And another new study of more than 130,000 men and women shows for the first time that increasing your coffee consumption by as little as one cup a day reduces your diabetes risk by 11 percent.4

How does coffee do it ? Researchers, always wanting to find the single “magic bullet” active ingredient, believe the caffeine in a cup of coffee may increase a hormone called adiponectin that affects insulin and blood sugar levels. Although, as usual, this is really only part of the explanation. A natural compound like coffee has many different physiologic activities.

Love your liver

We’re hearing a lot more these days about liver toxicity, which is often caused by acetaminophen (Tylenol), anti-depressants and other drugs. In fact, liver disease—including liver cancer, hepatitis, and cirrhosis—is the 10th leading cause of death in the United States.5

Of course, the new drugs to treat liver problems  are minting more new multibillion-dollar biotech companies. But what big pharma doesn’t want you to know is that a few cups of coffee a day can keep your liver healthy, without the side effects of drugs.

A new study of more than 60,000 people in Singapore found that over a 15-year period , there was a strong association between higher coffee intake and lower risk of liver inflammation and death from liver failure.

In fact, researchers found that drinking two or more cups of coffee per day reduced the chances of dying from liver failure by a whopping two-thirds, or 66 percent.6 Meanwhile, green tea, black tea, and fruit juice had no impact on the risk of liver failure.

What’s on your mind?

Antidepressants like Prozac, Zoloft, and Paxil have been shown to cause liver toxicity and are only really effective for about 15 percent of people who are clinically depressed (see the Daily DispatchPopular drugs help only 1 in 7 patients.”*)

But now, there is evidence that coffee is effective at treating both liver toxicity and depression.

In the study of 400,000 people I mentioned above, researchers looked at all types of beverage consumption, including coffee. They discovered that people who drank four or more cans of soft drinks a day had  a 30 percent higher chance of depression. That number increased to 38 percent for people who drank fruit drinks.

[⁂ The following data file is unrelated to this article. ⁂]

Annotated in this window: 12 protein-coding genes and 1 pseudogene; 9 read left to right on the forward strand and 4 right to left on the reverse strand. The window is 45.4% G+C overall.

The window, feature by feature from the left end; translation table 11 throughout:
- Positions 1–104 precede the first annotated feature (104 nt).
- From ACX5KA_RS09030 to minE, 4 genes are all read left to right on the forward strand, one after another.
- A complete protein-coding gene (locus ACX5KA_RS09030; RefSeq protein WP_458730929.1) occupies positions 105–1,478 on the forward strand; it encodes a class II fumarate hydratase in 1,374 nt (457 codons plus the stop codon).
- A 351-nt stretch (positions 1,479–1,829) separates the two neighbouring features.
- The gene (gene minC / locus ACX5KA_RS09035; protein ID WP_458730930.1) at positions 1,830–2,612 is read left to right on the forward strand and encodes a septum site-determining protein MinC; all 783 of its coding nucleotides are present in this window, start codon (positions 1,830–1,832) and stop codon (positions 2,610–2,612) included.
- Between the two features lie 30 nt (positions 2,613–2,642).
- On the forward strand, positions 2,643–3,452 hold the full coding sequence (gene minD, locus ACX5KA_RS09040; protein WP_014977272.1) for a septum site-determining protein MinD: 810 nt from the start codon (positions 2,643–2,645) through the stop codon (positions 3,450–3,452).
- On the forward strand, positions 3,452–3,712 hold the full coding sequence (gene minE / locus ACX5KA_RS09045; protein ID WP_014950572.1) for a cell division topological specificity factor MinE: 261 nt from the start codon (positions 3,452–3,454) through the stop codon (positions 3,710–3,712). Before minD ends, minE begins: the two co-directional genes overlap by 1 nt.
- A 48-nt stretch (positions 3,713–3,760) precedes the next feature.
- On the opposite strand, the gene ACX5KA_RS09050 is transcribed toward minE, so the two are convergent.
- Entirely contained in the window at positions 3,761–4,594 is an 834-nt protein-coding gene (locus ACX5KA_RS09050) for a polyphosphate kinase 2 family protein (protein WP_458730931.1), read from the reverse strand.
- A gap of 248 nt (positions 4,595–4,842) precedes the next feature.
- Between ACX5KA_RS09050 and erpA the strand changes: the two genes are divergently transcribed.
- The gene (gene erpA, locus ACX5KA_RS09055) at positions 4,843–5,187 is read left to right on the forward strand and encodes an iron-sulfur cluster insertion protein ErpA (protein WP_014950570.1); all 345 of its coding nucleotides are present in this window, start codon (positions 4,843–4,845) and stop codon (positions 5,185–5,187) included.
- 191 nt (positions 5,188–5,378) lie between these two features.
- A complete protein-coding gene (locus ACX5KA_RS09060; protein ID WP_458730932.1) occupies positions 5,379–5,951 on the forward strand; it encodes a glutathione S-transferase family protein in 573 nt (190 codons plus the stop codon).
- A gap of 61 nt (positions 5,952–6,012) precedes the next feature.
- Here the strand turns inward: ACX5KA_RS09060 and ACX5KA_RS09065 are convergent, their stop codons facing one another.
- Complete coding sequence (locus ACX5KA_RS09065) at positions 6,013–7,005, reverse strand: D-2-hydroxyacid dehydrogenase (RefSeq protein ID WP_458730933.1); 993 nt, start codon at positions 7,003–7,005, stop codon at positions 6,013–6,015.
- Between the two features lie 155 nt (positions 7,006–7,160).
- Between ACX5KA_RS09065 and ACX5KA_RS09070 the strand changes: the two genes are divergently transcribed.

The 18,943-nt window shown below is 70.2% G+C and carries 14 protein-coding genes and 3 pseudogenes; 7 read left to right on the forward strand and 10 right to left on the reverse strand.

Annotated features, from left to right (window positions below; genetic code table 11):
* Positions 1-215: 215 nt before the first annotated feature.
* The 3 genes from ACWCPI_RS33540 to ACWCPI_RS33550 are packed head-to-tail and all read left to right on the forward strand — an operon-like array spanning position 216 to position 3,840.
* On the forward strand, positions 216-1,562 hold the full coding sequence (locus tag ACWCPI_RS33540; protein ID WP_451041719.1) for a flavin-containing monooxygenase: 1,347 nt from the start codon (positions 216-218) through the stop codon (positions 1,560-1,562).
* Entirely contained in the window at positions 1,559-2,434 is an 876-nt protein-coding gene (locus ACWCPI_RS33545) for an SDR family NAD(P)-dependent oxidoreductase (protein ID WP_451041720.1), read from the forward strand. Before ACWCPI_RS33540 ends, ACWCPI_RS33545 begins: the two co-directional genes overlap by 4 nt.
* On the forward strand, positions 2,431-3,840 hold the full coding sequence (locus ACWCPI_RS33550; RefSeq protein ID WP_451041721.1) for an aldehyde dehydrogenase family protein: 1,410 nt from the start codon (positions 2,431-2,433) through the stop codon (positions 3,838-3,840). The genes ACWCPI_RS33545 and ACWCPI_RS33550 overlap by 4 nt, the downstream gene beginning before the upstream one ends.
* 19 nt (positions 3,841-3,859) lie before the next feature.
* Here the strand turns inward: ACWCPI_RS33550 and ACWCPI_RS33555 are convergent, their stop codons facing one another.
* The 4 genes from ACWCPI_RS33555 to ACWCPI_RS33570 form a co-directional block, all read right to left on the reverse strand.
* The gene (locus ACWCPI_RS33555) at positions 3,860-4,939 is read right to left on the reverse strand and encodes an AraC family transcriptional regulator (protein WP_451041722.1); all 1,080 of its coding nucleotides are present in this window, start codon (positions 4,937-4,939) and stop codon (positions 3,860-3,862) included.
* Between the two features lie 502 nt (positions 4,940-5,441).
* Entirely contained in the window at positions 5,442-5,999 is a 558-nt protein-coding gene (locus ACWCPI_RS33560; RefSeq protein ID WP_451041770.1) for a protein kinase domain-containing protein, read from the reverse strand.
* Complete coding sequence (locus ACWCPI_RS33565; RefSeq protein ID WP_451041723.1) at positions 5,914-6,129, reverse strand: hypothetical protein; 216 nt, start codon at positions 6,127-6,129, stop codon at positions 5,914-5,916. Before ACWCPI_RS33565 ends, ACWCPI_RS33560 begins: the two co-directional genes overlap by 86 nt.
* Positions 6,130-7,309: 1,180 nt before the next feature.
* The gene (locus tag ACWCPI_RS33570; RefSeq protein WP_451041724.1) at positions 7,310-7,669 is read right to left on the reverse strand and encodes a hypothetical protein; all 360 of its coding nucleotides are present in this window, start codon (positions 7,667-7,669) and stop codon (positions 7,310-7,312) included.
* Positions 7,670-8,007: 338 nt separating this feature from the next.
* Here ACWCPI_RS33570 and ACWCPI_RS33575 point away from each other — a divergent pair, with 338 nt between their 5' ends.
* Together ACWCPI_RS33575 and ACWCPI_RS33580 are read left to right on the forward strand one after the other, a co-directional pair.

But for people who drank four or more cups of coffee a day, depression risk decreased by 10 percent. No association was observed for iced tea or hot tea.

But there is a caveat. Adding artificial sweeteners (but not sugar or honey) to your coffee actually increases your risk of becoming depressed.

Finally, a  new review of 13 studies found the risk of developing Parkinson’s disease was 31 percent lower for coffee drinkers.

This research backs up other studies showing that coffee can have a powerful effect on Parkinson’s disease. The caffeine in coffee is thought to affect the parts of the brain that control the onset and progression of the disease.

Considering all of this evidence, it seems coffee has a lot more going for it than helping to keep you awake. In fact, my “Miami vice” may very well end up being touted as the next health drink.


1 Freedman ND, et al. Association of coffee drinking with total and cause-specific mortality. N Engl J Med. 2012;366:1891-1904

2Martinet Y, et al. Effects of coffee on the respiratory system. Rev Mal Respir. 1992;9(6):587-92.

3 Jiang X, et al. Coffee and caffeine intake and incidence of type 2 diabetes mellitus: a meta-analysis of prospective studies.Eur J Nutr. 2014 Feb;53(1):25-38. doi: 10.1007/s00394-013-0603-x.

4 Shilpa Bhupathiraju et al. Changes in coffee intake and subsequent risk of type 2 diabetes: three large cohorts of US men and women. Diabetologia, April 2014 DOI: 10.1007/s00125-014-3235-7

5 Saint Louis University Liver Center. Liver Disease Facts. Accessed May 14, 2014.

6 Boon-Bee Goh G, et al. Coffee, Alcohol and Other Beverages in Relation to Cirrhosis Mortality: The Singapore Chinese Health Study. Hepatology; (DOI: 10.1002/hep.27054)